Review: Waxahatchee – “American Weekend” (2012)

American Weekend by Katie Crutchfield is the saddest record I’ve ever heard. This is a record to approach with caution. This is the ultimate soundtrack to every moment you spent alone; the ultimate soundtrack to a heart breaking or a soul tearing itself apart. This is the kind of record that can find your heart in the pitch black when you’re at your furthest away from anyone and extract your poisons. Conversely, it can take you to the lowest depths of your existential foundations. It’s a dark room at 1AM in a haze of alcohol and words of catharsis that you could say a million times over in your head but will flee the moment you face your demons. It comes from an acoustic guitar in crackling lo-fi and a beautiful 22-year-old woman who’s telling you that “I don’t care if I’m too young to be unhappy”. But in the end, Crutchfield could be saying anything she wants or nothing at all, and the sound would cut you all the same. To tell you the truth, after two years of on-and-off listening, I know little more than a few lines of lyrics off American Weekend. I’ve only ever heard sound in this record and it is already so overwhelming. In fact, I’ve never been able to handle this record in more than occasional doses, because I haven’t gotten that low in years. But sometimes, in the words of a man named Gareth Campesinos who has nothing to do with anything, “the low is what I came for”.

I’ve come to a crossroads in my life in which I have to decide whether I want to allow a future to accumulate in my lap on its own or work for the things that I want, and it’s only fitting that American Weekend–a record I know nothing about but feels like a knife carving away at my insides–is there for me. It’s because I believe in getting to the very bottom and having nowhere to go but up. I believe in redemption. I believe that sometimes, to face your demons, you’ve got to be brought to your knees, weeping and pathetic and ready to die so that you can’t fight or take the easy way out. Lately, American Weekend has revealed its ability to channel that in me. There’s something about those sounds: even the least gut-wrenching, soul-destroying songs like “Be Good” play like happy memories on a black-and-white projector screen from a time that deteriorates more and more in your mind as the days keep slipping away. I suppose what this record is to me is an appeal for change. I took a look at the very last four lyrics to this album and they read as follows: “You’re in the Carolinas and I’m going to New York / and I’ll be much better there / or that’s what I’m hoping for / and we will never speak again”.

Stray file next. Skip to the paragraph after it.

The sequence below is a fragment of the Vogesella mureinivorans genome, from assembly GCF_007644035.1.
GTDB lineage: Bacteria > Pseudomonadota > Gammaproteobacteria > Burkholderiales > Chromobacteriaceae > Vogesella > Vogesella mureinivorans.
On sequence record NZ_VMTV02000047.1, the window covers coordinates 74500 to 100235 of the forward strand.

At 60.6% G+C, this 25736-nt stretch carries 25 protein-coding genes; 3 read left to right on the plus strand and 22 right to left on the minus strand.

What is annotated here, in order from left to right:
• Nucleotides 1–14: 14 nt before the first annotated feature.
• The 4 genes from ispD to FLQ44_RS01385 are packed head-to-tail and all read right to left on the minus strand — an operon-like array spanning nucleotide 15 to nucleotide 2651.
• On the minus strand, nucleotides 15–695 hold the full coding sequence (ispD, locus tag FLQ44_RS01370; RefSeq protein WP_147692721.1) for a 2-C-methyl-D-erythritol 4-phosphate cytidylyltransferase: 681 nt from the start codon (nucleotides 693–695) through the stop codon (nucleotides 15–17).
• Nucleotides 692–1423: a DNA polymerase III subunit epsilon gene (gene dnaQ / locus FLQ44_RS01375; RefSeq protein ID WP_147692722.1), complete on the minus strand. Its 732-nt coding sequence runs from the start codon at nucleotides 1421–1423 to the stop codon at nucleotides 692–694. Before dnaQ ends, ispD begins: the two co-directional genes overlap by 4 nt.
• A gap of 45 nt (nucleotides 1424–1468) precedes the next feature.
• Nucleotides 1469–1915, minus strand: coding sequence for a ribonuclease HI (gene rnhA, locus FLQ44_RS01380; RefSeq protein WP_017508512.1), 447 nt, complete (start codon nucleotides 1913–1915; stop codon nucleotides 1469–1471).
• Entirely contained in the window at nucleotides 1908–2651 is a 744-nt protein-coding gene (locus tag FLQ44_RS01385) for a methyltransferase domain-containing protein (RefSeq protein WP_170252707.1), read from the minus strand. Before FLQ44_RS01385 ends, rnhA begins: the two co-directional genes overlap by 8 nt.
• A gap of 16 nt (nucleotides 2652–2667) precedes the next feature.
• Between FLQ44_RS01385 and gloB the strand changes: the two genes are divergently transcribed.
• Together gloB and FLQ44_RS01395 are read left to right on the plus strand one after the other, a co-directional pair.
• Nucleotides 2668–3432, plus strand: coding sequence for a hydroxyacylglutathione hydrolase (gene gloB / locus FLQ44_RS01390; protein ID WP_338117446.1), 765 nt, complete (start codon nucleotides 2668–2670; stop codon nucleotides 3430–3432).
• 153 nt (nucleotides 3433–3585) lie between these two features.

Last Ride of the 1st Czechoslovak Legion (My One and Only attempt at Historical Fiction)

Winter in Siberia, 1918, a half year since the October Revolution, it seemed to be the year of the Bolshevik. Russia was still in celebration over the event, the food and land that were to be given, the withdrawal from the war. So they forgot about us, the foreign legion that had fought, bled and died for a country not our own. Russia was Communist now, and wanted no any part of the war they had hated so much. We thought that we would probably be left here to rot and later disband, as another footnote in the history books.

But we were wrong, someone hadn’t forgotten us. And that was Germany, who, at the time, was still fighting in the First World War. We were the Czechoslovak legion after all, turncoats and prisoners from Austria-Hungary who had fought for the Allied side.

There was a price for Russia’s withdrawal from the war, in land and in blood. We were part of that price.

<<Chelyabinsk, May, 1918>>

‘Under orders from Comrade Lenin, you are all ordered to be sent to Germany! This is to be effective in a week’s time, until then, dismissed!’ Commissar Ilyavich, newly minted Communist party officer stood in his polished and pressed uniform, stark contrast to our bleak and ravaged battledress.

Grim-faced Czech officers strode out of the officer’s hall, ready to inform us of our ally’s betrayal (for that was what it was!). We soldiers already knew, of course, the cracks and general disrepair of the wooden and metal sheeting of the building did not make a secure area to conduct controversial business. That was what dinner time was for, after all, as we huddled like penguins around the open campfires.